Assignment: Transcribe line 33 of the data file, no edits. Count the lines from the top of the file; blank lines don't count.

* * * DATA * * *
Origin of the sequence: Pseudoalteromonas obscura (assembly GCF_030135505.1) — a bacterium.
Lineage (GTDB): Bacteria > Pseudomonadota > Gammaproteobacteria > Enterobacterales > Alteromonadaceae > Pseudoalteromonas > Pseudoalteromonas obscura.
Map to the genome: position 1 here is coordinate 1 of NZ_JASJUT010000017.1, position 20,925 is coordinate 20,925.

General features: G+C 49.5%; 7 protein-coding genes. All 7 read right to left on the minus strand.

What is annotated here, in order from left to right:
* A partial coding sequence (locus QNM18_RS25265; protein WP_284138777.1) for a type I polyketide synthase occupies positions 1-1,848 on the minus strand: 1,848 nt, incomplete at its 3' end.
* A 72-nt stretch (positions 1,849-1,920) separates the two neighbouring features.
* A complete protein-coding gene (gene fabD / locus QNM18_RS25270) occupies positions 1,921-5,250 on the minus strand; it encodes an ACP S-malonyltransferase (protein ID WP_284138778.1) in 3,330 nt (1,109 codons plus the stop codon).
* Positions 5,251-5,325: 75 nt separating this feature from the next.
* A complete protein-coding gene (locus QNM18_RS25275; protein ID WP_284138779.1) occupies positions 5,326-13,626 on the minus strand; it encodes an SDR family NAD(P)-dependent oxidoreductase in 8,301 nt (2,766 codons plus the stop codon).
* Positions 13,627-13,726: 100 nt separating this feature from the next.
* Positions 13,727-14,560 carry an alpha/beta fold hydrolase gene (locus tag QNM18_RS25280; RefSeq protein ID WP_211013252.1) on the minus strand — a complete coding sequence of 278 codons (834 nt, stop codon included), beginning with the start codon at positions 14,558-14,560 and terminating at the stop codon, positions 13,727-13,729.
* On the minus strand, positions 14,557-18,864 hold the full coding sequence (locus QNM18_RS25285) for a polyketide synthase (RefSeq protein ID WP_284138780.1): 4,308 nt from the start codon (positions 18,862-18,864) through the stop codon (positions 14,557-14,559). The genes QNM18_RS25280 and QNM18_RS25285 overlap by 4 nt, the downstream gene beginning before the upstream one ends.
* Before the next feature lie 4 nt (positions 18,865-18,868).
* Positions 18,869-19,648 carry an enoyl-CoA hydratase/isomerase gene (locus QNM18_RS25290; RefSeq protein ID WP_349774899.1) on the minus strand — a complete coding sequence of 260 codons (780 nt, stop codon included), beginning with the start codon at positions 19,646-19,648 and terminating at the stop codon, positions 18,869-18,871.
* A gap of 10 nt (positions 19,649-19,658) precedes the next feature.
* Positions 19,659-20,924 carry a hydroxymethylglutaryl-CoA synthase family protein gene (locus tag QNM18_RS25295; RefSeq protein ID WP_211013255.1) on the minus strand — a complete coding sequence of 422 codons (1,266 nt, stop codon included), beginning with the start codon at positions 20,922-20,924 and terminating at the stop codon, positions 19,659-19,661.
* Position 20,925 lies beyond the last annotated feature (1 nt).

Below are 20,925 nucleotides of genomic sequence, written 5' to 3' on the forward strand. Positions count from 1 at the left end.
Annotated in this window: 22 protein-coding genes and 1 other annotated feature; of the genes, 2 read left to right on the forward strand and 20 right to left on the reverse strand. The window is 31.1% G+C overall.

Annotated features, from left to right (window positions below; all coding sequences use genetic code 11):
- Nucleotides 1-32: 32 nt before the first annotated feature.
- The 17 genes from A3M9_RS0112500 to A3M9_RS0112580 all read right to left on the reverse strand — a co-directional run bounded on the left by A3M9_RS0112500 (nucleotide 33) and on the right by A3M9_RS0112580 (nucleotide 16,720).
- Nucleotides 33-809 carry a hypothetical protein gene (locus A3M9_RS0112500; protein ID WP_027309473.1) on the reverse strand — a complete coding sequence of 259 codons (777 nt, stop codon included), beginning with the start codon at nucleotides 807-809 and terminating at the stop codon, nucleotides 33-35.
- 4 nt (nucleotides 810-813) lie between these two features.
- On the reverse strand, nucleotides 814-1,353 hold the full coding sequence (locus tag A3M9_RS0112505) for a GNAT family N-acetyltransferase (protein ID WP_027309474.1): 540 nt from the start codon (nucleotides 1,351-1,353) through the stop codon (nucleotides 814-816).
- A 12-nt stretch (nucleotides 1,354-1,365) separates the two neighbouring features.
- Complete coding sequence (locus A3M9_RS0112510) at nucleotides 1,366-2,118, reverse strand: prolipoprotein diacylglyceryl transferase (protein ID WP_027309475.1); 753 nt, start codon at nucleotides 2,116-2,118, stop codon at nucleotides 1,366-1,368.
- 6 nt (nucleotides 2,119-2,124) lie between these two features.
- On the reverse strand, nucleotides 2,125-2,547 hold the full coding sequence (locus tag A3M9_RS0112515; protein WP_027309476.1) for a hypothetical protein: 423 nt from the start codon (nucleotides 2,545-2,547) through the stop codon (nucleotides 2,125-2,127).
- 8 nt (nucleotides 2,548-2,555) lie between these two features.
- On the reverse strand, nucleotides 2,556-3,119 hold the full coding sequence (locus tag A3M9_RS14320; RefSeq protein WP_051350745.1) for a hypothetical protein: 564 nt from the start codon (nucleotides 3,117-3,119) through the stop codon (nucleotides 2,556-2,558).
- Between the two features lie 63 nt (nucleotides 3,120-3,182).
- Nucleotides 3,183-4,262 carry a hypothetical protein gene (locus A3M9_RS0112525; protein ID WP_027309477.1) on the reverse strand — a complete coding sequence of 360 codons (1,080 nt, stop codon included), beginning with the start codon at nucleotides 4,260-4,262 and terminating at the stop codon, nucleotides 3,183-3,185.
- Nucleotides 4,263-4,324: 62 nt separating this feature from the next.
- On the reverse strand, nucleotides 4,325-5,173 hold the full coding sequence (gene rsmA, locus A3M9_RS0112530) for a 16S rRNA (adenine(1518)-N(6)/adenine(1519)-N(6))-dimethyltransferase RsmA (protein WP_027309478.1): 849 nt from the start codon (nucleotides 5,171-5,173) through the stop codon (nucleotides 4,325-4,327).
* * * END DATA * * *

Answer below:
- Between the two features lie 63 nt (nucleotides 3,120-3,182).